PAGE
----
In my last post, Victorian author Mrs Valentine issued a stern warning about the dangers of reading novels. Today, we turn to the subject of Geography which, in spite of its breadth, has been successfully condensed by Mrs Valentine down to 12 pages.
After a brief preamble about the hemispheres, tropics and poles, Madam V gets down to the far meatier subject of foreigners. Here is a short selection of her opinions, written to instruct the young ladies of the British Empire:
The people are a mixed race of many nations, very clever and ingenious, and generally gentle and kindly; but, like all heathen people, occasionally very cruel.
The people are black in complexion, rude and uncivilised.
The people are clever, lively, and cunning - inclined to brigandage, or robbing in bands - but the upper classes make good merchants.
The native Australians have nearly died out; they were a very inferior race of savages.
The Lapps are a dwarfish, Mongolian race, seldom exceeding four feet in height. They are ignorant, superstitious, uncivilised and very dirty in their habits.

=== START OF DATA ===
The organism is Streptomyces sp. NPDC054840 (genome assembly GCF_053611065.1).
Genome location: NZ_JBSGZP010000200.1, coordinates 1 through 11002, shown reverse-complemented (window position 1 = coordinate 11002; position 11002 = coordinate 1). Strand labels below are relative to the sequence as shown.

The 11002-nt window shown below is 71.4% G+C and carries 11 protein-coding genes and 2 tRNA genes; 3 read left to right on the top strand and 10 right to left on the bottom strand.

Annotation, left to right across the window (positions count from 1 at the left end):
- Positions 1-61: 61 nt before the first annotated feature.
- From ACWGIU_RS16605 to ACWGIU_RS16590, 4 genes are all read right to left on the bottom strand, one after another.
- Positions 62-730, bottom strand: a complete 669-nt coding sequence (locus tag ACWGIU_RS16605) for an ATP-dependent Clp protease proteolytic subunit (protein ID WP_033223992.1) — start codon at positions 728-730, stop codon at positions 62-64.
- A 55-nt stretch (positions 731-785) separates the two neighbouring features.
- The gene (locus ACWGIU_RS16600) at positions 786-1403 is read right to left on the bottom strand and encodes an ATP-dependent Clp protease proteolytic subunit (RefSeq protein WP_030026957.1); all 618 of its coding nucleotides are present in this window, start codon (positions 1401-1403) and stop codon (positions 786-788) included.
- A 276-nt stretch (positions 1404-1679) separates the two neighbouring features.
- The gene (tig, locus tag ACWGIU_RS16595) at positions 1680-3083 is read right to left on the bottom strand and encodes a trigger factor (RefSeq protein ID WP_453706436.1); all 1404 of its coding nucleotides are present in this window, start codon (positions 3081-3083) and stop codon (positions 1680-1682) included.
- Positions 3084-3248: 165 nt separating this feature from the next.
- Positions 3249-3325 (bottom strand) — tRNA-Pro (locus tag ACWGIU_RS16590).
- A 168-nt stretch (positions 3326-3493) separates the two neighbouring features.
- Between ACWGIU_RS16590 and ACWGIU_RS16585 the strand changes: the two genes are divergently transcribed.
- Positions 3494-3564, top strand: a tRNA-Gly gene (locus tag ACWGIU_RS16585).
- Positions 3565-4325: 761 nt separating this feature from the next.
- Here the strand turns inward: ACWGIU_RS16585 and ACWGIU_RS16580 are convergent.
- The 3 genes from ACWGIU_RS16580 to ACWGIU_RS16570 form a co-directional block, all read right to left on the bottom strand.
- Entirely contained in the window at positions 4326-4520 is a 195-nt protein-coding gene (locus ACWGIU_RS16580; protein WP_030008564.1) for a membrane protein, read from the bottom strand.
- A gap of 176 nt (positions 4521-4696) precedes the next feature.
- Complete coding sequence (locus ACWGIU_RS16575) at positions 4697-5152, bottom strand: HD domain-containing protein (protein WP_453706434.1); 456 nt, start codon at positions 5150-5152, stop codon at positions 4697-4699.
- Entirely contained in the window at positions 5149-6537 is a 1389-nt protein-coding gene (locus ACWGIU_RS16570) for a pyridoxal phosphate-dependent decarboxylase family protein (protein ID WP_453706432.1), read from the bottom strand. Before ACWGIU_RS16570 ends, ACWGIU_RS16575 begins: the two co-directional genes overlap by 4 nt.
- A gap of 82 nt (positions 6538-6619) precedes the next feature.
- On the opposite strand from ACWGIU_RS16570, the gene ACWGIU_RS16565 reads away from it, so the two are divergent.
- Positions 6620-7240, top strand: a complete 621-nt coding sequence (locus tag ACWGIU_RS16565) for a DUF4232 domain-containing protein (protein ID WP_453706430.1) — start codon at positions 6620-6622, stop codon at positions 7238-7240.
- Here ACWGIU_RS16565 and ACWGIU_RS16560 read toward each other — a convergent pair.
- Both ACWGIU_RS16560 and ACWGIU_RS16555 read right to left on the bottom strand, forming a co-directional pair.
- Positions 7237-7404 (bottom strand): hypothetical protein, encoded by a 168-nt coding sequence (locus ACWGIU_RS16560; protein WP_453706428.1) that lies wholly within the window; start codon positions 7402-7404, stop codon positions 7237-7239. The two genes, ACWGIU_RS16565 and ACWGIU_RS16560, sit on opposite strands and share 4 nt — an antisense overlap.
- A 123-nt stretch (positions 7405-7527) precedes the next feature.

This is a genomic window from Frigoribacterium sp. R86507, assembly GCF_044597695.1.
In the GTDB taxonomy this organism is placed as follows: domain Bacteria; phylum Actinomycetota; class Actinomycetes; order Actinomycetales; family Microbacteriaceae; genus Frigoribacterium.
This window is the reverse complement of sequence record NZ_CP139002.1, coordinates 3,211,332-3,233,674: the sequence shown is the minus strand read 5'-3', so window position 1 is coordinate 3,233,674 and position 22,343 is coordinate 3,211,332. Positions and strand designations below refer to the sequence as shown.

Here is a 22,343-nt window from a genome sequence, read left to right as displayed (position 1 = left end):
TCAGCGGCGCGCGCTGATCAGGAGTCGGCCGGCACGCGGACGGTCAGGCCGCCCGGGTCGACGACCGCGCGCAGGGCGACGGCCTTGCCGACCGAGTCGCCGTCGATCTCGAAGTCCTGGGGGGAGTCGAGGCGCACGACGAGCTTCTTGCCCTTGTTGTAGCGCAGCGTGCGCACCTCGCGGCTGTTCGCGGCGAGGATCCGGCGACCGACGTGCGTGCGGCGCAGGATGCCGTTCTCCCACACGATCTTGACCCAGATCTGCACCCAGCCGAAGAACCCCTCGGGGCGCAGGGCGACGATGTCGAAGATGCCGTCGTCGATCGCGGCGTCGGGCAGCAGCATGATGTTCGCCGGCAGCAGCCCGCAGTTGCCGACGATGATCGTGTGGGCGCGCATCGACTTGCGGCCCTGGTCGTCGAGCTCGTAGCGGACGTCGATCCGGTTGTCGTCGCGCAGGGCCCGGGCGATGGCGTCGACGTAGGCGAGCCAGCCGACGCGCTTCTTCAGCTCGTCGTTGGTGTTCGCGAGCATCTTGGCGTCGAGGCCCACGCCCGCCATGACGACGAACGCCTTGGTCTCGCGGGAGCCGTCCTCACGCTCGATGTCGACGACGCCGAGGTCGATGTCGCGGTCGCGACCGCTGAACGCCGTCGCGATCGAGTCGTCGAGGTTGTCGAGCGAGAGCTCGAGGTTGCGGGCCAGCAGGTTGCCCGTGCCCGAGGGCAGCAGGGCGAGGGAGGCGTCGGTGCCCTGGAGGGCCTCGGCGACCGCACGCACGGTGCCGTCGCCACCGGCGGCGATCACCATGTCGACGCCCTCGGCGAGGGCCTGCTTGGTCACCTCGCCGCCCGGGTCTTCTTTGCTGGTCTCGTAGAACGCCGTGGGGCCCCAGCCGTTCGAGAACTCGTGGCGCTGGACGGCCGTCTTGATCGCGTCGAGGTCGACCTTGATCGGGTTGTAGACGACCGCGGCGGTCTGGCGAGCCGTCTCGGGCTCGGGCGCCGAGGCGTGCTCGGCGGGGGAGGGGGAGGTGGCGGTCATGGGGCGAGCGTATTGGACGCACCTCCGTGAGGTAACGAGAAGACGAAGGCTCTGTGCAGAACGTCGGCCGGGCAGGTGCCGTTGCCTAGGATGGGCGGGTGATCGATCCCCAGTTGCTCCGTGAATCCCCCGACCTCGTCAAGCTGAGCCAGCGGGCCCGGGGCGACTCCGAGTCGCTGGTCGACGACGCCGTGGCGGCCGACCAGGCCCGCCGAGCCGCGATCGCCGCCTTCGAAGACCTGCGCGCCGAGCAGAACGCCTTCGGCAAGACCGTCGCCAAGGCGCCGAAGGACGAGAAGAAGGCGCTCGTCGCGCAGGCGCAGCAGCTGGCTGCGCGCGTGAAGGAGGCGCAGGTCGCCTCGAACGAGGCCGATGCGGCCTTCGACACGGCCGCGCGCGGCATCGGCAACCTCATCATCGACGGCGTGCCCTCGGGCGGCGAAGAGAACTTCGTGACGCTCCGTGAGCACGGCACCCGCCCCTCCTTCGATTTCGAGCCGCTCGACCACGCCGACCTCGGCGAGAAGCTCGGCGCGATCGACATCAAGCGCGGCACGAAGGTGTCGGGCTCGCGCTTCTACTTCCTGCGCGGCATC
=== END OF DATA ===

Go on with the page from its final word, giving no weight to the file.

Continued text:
The People are very brave, passionate, witty, warm-hearted and impulsive. The women are renowned for their morality.
The people are brave, but rather ferocious; proud and jealous.
The people are gentle and submissive, but untruthful and cruel.
The people are savages, with no religion, but a superstition of fetishes, or charms.
It is inhabited by a barbarous people who are always engaged in petty civil wars.
As far as northern Europe and the "colonies" are concerned, Mrs Valentine has nothing but good to say, praising the natives for their industriousness and honesty. However, she is very quiet on the subject of the United States, perhaps because they had the impudence to desert the Crown.
We can laugh now, but it's terrifying that Mrs Valentine's views were once considered quite normal.